Jesus and Hermeneutics
The word hermeneutics has been generally reserved for college classrooms, but in recent years has become popular with many brethren. It means “the art or science of the interpretation of literature” (Webster). The Greek word “hermeneuo” is defined as, “(cp. Hermes, the name of the pagan god Mercury, who was regarded as the messenger of the gods), denotes to explain, interpret (Eng., hermeneutics)” (W.E. Vine). A strengthened form of it is found in Luke 24:27. Jesus “expounded to them in all the Scriptures the things concerning Himself.” It simply refers to the principles by which we interpret, explain or expound the Scriptures.
Those who are calling for a new hermeneutic are saying they do not believe the methods of interpretation we have used are correct. The appeal to precept, example and necessary inference should be discarded and we should look for another way of understanding Biblical authority. Some say we should “study the life of Jesus and do what we feel He would do in the situation.” It seems strange that people who profess to follow Jesus would suggest a standard that He neither suggested nor exemplified. If we are to follow the example of Jesus, surely that would include following His example in how to establish God’s Biblical authority.
In every temptation of Jesus, He appealed to the word of God. When the devil said, “If You are the Son of God, command that these stones become bread,” Jesus responded, “It is written Man shall not live by bread alone, but by every word that proceeds from the mouth of God” (Mt. 4:3,4). When the tempter quoted Scripture (Ps. 91:11, 12), Jesus countered by saying, “It is written again, You shall not tempt the Lord your God” (Mt. 4:7). To the third temptation, Jesus said, “Away with you Satan! For it is written, You shall worship the Lord your God, and Him only you shall serve” (Mt. 4:10). If I understand the example of Jesus, He taught us to act only by the authority of God, to accept everything He said, not just a text out of context. That does not sound like some subjective feeling of what God might want us to do in a certain situation.
Jesus used precepts (commands or statements of fact) when He was asked about the Father’s will. A lawyer wanted to know what to do to inherit eternal life, and Jesus said “What is written in the law? What is your reading of it?” (Lk. 10:26). The lawyer quoted God’s words as revealed through Moses, and Jesus said, “You have answered rightly, do this and you will live” (Lk. 10:28). When the Pharisees asked Him about divorce, he quoted Genesis 2:24 and concluded, “Therefore what God has joined together, let not man separate” (Mt. 19:6). The Pharisees objected to His application of that passage and tried to circumvent it by appealing to what Moses permitted, but Jesus insisted that the statement of Genesis 2:24 revealed God’s intention for men.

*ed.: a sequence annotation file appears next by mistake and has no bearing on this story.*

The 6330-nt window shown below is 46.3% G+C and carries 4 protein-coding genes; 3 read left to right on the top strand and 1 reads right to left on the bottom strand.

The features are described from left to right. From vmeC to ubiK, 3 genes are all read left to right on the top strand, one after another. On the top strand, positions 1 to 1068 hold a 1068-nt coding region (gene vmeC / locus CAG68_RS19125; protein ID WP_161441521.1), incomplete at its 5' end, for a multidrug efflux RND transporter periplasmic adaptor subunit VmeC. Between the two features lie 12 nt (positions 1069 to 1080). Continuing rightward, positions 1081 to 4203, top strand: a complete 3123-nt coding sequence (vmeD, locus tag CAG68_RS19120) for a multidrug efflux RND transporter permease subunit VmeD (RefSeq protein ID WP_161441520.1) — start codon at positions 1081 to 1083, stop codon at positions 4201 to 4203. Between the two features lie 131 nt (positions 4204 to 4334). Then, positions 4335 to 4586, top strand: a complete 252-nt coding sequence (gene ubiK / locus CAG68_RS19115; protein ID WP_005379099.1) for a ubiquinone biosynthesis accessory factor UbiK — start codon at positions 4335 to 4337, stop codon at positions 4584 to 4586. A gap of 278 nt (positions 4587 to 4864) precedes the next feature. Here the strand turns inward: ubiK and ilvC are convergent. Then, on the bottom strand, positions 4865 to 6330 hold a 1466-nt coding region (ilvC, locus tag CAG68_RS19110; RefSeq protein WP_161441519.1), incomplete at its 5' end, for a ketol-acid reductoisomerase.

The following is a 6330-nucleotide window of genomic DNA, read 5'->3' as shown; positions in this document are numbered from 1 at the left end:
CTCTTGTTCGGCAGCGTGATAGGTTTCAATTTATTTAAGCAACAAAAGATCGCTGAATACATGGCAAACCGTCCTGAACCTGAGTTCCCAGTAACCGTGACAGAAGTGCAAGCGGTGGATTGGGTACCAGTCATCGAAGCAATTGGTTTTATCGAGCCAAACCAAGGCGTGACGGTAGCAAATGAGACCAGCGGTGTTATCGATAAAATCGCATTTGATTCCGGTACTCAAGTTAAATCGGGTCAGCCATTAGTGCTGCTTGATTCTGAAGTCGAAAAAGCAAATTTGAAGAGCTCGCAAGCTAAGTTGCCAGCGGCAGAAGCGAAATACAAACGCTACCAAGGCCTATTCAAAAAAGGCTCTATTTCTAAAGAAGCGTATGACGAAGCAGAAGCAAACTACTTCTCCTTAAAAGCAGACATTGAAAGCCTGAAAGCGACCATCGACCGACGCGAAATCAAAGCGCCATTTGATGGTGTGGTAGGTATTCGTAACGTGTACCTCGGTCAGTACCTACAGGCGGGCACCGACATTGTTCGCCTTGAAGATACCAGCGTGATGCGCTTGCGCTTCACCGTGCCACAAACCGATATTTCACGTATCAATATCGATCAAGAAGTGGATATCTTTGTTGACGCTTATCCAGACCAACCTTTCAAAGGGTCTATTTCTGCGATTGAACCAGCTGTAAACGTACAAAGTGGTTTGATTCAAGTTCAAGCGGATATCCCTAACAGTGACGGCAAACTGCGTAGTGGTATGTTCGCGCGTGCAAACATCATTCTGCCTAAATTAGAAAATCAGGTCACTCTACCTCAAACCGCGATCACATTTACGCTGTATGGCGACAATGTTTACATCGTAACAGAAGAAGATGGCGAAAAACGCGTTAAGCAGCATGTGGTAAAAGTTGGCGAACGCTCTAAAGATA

Jesus also appealed to examples in the Old Testament and taught His disciples to follow them. Certain scribes and Pharisees asked Jesus to show them other signs, but He said, “An evil and adulterous generation seeks after a sign, and no sign will be given to it except the sign of the prophet Jonah. For as Jonah was three days and three nights in the belly of the great fish, so will the Son of Man be three days and three nights in the heart of the earth. The men of Nineveh will rise in the judgment with this generation and condemn it, because they repented at the preaching of Jonah; and indeed a greater than Jonah is here. The queen of the South will rise up in the judgment with this generation and condemn it, for she came from the ends of the earth to hear the wisdom of Solomon, and indeed a greater than Solomon is here” (Mt. 12:39-42). Jesus used three examples (Jonah, Nineveh, and the Queen of Sheba) to teach them that they needed to listen to His teaching!
After demonstrating humility, in the washing of His disciples’ feet, Jesus said, “If I then, your Lord and Teacher, have washed your feet, you also ought to wash one another’s feet” (Jn. 13:14). Not only did He give them an example, he commanded them to follow it! Those who say we do not learn from examples are not following the example of Jesus. In fact, even the commands in Scripture come to us through examples.
Jesus also established authority through necessary inference. The Sadducees thought they had Jesus in a dilemma because of the woman who had been married to seven brothers, but Jesus said, “You are mistaken, not knowing the Scriptures nor the power of God. For in the resurrection they neither marry nor are given in marriage, but are like angels of God in heaven. But concerning the resurrection of the dead, have you not read what was spoken to you by God, saying, I am the God of Abraham, the God of Isaac, and the God of Jacob? God is not the God of the dead, but of the living” (Mt. 22:29-32). The example of God speaking to Moses from the burning bush (Ex. 3:6), necessarily implied that Abraham, Isaac and Jacob continued to exist, therefore the Sadducees were wrong about their doctrine. Again, at the end of the chapter, Jesus drew a necessary inference from David’s statement, “The Lord said to my Lord, Sit on My right hand, Till I make Your enemies Your footstool” (Mt. 22:44; Ps. 110:1). He concluded, “If David then calls Him Lord, how is He his Son?” (Mt. 22:45). They had no answer, because they could not deny the necessary implication in the Scripture.
Yes, we should follow the example of Jesus, but that should include His example of respect for precept, example and necessary inference. Jesus never told anyone to study the life of Moses and do what he felt Moses would do under your circumstance. He quoted precepts and examples from God’s word and drew necessary conclusions. Those who say we should study the life of Jesus and do what we feel He would do, are not following Jesus.
(This is the first article in a four part series on hermeneutics.)